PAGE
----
A Rhetoric on Diversity and Marketing Theory: How Does Islam Fit?

A Rhetoric on Diversity and Marketing Theory: How Does Islam Fit?

Noha El-Bassiouny
DOI: 10.4018/978-1-4666-6272-8.ch005
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The purpose of this chapter is to present a highlight of how Islam, and thereby Islamic marketing as an emerging research domain, fits within mainstream marketing thought given the marginalization of some ethnic groups and the calls for diversity therein. The chapter argues that the Islamic paradigm can integrate within marketing theory in light of the critical marketing discourse, whilst creating a “theistic science” that links to Islamic civilization and builds a bridge to the future of this science.
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The Case for Diversity in Marketing

The “case for diversity” is well-established (Emslie et al., 2007; Jamal, 2003; Muléy, 2009). On the macro-level, diversity results in a harmonious society where all diverse groups interact, with a focus on commonalities, and fulfill their potentials in a fair and equitable manner. Both communications literature and mainstream media, however, clearly alienate certain ethnic groups and address the global white population more concisely (Emslie et al., 2007). In marketing terms, Wilkie (1997) looked at this marginalization in the context of public policy issues in marketing as a threatening departure from mainstream thought (cf. El-Bassiouny, 2014). Klein and Hill (2008) noted that marginalization is represented in what is termed “restricted consumer behavior” and an obstructed consumer decision process (cf. Burton, 2005).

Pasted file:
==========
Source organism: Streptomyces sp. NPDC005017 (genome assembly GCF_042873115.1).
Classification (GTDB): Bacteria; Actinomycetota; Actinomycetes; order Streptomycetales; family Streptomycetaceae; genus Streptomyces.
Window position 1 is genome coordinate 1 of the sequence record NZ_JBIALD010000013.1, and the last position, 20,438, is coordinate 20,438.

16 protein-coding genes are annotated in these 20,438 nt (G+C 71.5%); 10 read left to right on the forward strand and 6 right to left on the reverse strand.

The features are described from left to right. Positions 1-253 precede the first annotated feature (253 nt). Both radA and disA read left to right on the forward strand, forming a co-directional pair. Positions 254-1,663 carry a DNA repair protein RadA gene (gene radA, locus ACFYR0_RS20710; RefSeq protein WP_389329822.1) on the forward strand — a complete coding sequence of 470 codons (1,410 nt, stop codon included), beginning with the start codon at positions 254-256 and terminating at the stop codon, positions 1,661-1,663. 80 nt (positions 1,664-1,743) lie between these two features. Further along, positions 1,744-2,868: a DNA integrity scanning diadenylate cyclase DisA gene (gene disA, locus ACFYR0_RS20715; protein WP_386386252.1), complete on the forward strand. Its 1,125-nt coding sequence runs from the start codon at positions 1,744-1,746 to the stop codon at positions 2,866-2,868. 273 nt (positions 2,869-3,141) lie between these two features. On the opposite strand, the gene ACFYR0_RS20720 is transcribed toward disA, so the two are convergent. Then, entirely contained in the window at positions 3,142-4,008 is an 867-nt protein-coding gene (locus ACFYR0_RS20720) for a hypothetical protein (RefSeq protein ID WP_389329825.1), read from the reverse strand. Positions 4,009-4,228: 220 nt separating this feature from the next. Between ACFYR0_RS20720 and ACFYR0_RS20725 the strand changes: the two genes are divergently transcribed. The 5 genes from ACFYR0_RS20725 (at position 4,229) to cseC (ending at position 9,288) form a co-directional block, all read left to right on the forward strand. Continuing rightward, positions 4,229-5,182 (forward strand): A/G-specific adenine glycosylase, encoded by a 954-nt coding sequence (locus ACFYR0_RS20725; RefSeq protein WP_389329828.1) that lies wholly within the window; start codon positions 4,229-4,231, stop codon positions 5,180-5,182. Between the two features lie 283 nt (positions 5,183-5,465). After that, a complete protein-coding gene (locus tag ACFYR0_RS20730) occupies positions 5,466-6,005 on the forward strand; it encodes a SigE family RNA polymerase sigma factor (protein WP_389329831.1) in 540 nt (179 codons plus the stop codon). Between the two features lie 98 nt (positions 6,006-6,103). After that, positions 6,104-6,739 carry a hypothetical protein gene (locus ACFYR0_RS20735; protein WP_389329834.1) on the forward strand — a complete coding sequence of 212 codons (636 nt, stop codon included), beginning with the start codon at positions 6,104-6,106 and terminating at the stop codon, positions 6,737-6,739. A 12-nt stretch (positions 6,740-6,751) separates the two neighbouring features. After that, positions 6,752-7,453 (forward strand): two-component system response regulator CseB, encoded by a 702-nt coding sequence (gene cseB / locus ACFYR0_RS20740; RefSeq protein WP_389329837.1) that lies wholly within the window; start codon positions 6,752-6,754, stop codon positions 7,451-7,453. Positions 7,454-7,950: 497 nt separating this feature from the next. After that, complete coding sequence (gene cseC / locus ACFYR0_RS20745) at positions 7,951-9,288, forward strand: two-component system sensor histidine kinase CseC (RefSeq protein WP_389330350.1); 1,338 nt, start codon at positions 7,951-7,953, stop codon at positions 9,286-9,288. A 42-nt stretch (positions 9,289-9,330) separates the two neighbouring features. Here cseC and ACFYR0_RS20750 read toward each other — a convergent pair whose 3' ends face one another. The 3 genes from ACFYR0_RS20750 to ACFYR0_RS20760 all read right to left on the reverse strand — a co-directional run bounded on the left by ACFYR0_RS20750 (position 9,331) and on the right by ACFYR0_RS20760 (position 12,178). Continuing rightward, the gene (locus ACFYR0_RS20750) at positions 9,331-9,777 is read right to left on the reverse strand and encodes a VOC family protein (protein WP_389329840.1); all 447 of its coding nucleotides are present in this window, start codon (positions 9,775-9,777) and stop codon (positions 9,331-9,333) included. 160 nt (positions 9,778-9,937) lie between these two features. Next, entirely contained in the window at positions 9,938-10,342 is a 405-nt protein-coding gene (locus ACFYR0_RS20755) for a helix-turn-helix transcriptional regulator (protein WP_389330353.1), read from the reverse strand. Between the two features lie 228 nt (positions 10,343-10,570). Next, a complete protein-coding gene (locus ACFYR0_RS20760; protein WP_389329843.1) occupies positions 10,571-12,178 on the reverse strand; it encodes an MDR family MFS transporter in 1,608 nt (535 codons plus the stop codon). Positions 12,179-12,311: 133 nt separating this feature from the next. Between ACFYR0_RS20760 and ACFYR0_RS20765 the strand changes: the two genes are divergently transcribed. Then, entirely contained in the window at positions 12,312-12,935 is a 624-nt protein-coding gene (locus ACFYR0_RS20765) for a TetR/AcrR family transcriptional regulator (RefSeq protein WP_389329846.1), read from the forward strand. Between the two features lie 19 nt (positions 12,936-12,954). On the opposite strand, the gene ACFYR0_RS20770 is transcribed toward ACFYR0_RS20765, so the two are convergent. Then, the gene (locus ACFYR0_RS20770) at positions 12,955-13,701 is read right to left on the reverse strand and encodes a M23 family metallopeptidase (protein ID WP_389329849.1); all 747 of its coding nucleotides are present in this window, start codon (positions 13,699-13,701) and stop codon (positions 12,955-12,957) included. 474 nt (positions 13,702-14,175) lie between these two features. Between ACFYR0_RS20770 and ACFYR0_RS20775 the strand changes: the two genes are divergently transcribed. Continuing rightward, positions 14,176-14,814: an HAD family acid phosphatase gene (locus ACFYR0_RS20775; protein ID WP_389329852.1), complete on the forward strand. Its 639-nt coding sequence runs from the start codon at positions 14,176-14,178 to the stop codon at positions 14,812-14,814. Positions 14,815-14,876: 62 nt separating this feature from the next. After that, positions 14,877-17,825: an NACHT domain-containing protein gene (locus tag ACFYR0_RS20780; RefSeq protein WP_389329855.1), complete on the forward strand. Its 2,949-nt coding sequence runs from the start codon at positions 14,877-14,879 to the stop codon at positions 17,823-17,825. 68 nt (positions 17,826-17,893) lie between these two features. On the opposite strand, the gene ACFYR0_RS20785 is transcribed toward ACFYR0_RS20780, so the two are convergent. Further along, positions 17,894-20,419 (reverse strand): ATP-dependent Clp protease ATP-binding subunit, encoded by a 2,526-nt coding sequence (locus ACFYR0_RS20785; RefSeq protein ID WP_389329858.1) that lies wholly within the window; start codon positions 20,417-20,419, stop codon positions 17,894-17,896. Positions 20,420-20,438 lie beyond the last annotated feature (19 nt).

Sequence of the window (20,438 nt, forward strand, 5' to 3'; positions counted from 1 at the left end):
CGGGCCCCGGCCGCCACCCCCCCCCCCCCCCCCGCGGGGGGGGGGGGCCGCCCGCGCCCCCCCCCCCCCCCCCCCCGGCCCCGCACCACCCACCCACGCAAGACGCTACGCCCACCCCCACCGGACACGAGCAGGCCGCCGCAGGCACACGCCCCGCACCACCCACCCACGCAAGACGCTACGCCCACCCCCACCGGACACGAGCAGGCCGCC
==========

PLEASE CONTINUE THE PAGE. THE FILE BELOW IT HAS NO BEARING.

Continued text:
In marketing scholarship, this has also broadly reflected in many publications including the need for multicultural marketing courses (Burton, 2005; 2002), the need for Transformative Consumer Research (Mick, 2007), the need for incorporating public policy issues in mainstream marketing literature and the subsequent acceptance in top-tier academic journals (Wilkie and Moore, 2003), among many others.

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